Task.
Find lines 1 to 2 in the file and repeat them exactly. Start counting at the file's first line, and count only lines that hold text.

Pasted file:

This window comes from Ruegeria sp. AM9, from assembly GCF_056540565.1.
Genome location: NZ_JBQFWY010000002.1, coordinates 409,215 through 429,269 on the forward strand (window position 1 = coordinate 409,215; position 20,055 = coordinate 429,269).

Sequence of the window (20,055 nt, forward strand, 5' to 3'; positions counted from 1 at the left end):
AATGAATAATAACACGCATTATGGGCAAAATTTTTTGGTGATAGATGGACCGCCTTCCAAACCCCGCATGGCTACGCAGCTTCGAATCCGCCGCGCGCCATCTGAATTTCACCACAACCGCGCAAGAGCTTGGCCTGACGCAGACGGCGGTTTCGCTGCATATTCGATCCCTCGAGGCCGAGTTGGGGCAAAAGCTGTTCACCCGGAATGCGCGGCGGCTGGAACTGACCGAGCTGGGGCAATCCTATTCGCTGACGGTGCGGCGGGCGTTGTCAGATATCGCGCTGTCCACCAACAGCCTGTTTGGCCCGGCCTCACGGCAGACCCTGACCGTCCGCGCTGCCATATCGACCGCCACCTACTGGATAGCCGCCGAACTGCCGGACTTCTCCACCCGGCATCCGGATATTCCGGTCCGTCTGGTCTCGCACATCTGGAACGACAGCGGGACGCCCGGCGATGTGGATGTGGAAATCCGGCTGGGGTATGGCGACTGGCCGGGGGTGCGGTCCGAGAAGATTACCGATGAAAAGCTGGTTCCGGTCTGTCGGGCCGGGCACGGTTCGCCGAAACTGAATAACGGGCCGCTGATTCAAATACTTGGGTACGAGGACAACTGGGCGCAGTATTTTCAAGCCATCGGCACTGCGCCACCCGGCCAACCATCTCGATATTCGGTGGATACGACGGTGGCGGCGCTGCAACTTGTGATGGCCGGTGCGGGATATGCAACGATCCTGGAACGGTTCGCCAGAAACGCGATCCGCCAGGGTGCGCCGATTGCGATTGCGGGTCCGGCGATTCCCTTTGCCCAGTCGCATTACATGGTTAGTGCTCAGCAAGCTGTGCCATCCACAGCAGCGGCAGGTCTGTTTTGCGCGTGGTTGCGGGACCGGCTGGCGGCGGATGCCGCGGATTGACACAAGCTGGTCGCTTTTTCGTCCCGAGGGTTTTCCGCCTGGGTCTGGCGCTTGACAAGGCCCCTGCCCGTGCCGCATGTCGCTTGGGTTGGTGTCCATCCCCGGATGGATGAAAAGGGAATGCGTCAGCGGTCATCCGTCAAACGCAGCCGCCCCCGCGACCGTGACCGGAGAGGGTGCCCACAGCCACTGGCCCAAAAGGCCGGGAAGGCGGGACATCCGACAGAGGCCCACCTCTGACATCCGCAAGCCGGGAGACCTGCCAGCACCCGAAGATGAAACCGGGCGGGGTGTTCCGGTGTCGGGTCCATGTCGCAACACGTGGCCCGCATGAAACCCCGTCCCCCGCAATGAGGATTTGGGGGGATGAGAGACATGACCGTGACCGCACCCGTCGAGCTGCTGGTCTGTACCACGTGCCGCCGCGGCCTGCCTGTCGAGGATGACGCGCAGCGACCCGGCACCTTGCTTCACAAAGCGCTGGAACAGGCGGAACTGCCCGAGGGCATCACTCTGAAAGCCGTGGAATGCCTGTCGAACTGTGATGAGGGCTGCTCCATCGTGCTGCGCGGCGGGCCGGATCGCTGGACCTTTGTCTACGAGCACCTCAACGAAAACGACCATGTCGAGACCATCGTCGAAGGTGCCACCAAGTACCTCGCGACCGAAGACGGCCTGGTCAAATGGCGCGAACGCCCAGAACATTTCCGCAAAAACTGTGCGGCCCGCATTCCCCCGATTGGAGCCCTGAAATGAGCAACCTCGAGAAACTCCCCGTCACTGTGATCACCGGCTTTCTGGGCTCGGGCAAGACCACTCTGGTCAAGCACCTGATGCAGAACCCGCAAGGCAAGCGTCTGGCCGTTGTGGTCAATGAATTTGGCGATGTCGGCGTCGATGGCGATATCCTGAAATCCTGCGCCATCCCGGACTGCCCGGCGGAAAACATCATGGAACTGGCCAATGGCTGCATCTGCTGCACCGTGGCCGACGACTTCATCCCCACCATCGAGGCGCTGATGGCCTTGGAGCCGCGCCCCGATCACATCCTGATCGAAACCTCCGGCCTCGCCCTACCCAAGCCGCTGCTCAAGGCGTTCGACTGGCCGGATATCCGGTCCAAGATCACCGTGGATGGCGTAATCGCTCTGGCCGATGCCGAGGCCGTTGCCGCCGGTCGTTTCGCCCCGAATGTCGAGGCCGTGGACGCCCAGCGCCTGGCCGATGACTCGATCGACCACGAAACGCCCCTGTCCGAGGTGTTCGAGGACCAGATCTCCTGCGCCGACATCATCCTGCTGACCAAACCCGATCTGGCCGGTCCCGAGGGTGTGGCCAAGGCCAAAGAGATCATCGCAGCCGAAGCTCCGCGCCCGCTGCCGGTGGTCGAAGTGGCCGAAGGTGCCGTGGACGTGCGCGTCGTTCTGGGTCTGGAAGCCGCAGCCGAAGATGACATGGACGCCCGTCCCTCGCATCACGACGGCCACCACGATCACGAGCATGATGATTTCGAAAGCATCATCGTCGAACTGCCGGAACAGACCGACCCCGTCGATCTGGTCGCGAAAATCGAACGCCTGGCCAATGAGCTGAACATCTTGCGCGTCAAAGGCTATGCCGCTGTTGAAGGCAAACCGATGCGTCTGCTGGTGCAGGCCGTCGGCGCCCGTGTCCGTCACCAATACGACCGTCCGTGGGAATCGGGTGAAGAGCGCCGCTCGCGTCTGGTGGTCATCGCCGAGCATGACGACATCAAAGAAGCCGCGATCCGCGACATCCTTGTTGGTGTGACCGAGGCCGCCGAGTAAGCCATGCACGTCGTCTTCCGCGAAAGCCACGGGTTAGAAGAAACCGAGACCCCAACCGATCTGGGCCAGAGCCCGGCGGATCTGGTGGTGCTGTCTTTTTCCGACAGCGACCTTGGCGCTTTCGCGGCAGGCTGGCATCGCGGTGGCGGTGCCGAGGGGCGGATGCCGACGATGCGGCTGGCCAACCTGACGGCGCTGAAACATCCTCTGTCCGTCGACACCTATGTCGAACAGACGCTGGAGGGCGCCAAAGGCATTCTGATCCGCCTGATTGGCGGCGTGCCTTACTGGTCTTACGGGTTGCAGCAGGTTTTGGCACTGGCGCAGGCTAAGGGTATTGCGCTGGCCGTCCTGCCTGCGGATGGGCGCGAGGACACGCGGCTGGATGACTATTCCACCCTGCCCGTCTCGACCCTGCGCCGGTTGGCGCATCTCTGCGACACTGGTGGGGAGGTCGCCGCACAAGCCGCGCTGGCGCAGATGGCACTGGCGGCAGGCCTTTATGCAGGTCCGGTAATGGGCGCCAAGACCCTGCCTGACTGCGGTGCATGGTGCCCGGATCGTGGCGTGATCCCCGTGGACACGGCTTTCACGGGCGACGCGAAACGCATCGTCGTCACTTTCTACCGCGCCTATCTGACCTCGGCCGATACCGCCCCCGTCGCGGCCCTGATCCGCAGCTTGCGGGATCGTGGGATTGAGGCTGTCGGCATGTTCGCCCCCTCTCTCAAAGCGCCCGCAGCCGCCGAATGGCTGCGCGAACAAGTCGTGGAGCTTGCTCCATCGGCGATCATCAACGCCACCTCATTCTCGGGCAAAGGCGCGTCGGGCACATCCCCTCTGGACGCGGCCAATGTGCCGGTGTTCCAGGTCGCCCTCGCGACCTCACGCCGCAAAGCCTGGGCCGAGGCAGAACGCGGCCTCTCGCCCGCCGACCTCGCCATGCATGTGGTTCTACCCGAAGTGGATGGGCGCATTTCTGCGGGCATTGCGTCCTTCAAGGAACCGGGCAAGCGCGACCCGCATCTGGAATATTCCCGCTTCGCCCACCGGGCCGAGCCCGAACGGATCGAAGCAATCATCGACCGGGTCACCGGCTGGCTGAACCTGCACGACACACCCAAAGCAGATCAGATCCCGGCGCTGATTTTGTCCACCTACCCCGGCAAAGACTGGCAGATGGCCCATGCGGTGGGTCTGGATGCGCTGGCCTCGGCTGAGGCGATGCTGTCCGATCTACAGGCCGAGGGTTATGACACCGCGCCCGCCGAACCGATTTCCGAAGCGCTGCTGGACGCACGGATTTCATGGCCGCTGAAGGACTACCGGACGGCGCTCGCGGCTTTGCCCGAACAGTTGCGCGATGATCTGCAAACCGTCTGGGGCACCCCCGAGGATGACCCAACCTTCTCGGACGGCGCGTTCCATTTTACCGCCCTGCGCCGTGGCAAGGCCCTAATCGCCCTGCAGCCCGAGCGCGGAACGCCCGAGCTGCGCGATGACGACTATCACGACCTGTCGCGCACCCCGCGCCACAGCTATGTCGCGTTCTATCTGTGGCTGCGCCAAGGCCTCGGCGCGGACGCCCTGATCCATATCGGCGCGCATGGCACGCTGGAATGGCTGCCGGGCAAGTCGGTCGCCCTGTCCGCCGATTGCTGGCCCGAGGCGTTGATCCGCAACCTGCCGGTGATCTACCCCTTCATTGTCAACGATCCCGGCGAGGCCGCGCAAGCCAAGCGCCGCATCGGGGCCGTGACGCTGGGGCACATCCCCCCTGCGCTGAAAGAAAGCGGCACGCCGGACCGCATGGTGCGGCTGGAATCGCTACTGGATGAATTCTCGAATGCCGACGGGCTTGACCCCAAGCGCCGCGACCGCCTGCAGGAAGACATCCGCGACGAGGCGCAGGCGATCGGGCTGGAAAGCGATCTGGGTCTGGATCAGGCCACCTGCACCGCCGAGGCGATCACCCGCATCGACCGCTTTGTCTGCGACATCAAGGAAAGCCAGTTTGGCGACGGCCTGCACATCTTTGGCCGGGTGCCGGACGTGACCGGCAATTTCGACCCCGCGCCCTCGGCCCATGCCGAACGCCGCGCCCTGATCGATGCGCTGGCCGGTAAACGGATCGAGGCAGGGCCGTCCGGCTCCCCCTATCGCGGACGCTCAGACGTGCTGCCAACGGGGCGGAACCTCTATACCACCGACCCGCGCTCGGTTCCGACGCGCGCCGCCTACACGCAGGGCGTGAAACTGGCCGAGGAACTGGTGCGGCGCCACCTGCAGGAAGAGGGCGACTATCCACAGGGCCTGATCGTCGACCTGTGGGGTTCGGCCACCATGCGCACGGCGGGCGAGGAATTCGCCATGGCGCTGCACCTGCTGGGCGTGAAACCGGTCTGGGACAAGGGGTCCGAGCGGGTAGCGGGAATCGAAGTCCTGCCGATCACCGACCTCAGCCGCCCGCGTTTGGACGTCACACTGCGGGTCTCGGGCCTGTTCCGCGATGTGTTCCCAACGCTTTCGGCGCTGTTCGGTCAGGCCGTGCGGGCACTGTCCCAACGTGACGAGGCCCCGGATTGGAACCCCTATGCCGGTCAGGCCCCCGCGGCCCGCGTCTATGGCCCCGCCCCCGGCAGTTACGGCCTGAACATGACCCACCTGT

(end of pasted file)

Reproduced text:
This window comes from Ruegeria sp. AM9, from assembly GCF_056540565.1.
Genome location: NZ_JBQFWY010000002.1, coordinates 409,215 through 429,269 on the forward strand (window position 1 = coordinate 409,215; position 20,055 = coordinate 429,269).